The raging bull locked its legs mid-charge. Digging its hooves into the ground, the beast came to a halt just before it would have gored the man. Not a matador, the man in the bullring standing eye-to-eye with the panting toro was the Spanish neuroscientist José Manuel Rodriguez Delgado, in a death-defying public demonstration in 1963 of how violent behavior could be squelched by a radio-controlled brain implant. Delgado had pressed a switch on a hand-held radio transmitter to energize electrodes implanted in the bull’s brain. Remote-controlled brain implants, Delgado argued, could suppress deviant behavior to achieve a “psychocivilized society.”
Unsurprisingly, the prospect of manipulating the human mind with brain implants and radio beams ignited public fears that curtailed this line of research for decades. But now there is a resurgence using even more advanced technology. Laser beams, ultrasound, electromagnetic pulses, mild alternating and direct current stimulation and other methods now allow access to, and manipulation of, electrical activity in the brain with far more sophistication than the needlelike electrodes Delgado stabbed into brains.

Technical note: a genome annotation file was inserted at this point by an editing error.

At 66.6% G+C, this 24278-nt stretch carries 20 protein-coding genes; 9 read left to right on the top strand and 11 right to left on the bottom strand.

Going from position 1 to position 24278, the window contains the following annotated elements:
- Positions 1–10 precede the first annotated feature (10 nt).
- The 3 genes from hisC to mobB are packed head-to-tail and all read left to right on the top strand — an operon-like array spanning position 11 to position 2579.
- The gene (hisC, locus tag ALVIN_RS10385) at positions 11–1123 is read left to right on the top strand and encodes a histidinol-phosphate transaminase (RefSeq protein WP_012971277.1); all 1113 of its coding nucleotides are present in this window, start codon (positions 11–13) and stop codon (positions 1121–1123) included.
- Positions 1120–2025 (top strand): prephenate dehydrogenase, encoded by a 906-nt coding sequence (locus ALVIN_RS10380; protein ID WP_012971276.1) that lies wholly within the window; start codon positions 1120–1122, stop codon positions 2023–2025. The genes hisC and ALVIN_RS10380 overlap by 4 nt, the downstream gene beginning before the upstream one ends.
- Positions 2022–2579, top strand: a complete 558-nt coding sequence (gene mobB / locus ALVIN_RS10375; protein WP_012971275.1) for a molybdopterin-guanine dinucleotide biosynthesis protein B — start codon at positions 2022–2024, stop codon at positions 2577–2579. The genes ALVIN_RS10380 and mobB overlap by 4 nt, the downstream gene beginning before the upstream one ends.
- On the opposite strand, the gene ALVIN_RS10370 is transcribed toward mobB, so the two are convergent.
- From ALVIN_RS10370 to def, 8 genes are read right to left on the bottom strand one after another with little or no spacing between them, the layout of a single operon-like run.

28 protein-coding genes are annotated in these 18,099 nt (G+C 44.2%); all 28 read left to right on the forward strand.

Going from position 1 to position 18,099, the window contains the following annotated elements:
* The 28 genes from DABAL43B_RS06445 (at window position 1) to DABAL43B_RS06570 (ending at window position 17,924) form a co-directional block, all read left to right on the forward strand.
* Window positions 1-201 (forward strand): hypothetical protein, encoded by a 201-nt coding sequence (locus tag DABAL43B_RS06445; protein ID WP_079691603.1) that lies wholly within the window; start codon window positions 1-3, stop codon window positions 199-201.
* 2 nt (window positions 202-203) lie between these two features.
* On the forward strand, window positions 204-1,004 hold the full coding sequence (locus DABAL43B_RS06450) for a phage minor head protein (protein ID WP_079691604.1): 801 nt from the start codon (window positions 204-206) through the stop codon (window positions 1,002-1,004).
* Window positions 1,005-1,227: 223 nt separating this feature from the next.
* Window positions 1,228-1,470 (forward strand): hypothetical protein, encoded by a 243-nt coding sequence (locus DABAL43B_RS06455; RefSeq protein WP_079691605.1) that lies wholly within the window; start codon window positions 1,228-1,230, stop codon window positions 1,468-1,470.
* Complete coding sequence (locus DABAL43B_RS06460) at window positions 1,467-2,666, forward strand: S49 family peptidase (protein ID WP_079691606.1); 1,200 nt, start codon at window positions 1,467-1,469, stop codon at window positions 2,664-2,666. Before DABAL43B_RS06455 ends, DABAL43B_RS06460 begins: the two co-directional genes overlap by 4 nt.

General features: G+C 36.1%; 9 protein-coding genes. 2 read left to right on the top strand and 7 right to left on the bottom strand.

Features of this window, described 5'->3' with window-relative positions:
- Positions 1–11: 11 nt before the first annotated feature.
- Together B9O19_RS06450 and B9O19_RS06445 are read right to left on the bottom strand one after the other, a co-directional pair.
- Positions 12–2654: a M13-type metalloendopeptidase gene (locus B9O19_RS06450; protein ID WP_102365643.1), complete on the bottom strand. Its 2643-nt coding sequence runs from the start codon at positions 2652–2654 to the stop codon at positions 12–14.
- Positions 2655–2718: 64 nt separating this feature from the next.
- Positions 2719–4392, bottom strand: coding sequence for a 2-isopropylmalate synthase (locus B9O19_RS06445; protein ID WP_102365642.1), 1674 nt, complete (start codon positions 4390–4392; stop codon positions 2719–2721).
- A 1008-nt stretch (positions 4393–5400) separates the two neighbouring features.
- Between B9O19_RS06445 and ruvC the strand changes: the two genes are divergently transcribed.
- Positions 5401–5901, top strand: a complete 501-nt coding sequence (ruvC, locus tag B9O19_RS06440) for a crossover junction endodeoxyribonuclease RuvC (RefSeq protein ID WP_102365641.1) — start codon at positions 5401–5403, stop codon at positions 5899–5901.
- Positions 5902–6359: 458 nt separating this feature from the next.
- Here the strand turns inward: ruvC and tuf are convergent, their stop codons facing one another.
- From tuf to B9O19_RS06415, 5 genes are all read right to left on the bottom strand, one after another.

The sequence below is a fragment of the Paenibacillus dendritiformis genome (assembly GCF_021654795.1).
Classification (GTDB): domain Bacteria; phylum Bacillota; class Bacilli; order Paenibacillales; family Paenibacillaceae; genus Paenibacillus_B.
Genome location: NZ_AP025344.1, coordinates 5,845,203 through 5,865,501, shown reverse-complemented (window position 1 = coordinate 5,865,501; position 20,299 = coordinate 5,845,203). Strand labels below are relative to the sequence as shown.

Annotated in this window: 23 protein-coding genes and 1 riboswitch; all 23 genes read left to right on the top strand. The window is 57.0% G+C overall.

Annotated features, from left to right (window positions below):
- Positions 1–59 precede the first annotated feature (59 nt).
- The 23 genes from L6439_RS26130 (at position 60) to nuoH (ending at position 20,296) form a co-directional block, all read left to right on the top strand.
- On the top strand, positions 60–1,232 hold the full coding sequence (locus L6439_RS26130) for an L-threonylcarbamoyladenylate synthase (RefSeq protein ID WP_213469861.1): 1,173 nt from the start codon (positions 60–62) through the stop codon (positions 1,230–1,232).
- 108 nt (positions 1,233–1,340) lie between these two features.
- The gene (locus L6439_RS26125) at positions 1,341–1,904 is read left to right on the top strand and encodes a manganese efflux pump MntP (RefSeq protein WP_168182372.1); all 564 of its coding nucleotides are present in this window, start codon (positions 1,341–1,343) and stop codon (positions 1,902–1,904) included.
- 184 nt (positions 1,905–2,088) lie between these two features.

Billionaires Elon Musk of Tesla and Mark Zuckerberg of Facebook are leading the charge, pouring millions of dollars into developing brain-computer interface (BCI) technology. Musk says he wants to provide a “superintelligence layer” in the human brain to help protect us from artificial intelligence, and Zuckerberg reportedly wants users to upload their thoughts and emotions over the internet without the bother of typing. But fact and fiction are easily blurred in these deliberations. How does this technology actually work, and what is it capable of?
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